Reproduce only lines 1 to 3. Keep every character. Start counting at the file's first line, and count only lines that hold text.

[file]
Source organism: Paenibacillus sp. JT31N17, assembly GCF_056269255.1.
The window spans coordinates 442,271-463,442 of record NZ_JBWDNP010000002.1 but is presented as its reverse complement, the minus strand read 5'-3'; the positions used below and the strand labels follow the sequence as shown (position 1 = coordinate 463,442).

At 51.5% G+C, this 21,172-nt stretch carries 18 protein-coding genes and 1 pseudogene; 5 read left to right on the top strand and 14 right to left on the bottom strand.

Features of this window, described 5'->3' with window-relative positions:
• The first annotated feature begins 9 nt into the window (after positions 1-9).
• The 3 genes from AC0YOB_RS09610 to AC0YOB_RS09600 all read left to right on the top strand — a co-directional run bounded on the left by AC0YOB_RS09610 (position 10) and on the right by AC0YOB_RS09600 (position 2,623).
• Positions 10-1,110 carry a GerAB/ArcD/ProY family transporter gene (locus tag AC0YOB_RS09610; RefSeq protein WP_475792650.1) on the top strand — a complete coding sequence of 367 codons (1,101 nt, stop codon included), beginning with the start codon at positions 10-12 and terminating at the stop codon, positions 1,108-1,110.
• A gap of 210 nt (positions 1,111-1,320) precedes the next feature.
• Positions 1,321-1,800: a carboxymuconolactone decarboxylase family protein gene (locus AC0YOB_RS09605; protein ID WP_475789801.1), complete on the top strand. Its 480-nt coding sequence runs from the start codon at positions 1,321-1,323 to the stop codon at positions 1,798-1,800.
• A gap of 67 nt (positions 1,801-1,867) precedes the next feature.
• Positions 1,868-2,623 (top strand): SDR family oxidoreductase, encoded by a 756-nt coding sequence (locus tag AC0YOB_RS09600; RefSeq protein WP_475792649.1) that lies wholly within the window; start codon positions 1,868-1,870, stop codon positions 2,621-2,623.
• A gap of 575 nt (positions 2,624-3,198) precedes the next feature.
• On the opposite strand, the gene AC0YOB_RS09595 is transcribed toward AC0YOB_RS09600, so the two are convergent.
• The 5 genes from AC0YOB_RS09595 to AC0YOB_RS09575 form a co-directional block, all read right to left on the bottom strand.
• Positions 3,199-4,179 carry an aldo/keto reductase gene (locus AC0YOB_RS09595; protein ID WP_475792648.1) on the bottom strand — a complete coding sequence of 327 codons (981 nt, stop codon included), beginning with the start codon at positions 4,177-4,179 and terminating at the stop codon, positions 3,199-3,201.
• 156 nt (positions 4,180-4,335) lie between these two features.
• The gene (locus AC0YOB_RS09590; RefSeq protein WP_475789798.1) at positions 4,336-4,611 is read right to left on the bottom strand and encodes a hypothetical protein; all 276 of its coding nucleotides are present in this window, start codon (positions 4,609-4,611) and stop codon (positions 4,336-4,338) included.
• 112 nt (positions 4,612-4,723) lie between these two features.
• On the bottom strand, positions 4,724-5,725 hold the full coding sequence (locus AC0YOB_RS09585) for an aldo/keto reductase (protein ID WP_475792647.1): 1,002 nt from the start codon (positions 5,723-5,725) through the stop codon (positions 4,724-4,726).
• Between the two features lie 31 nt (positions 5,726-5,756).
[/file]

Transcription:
Source organism: Paenibacillus sp. JT31N17, assembly GCF_056269255.1.
The window spans coordinates 442,271-463,442 of record NZ_JBWDNP010000002.1 but is presented as its reverse complement, the minus strand read 5'-3'; the positions used below and the strand labels follow the sequence as shown (position 1 = coordinate 463,442).

At 51.5% G+C, this 21,172-nt stretch carries 18 protein-coding genes and 1 pseudogene; 5 read left to right on the top strand and 14 right to left on the bottom strand.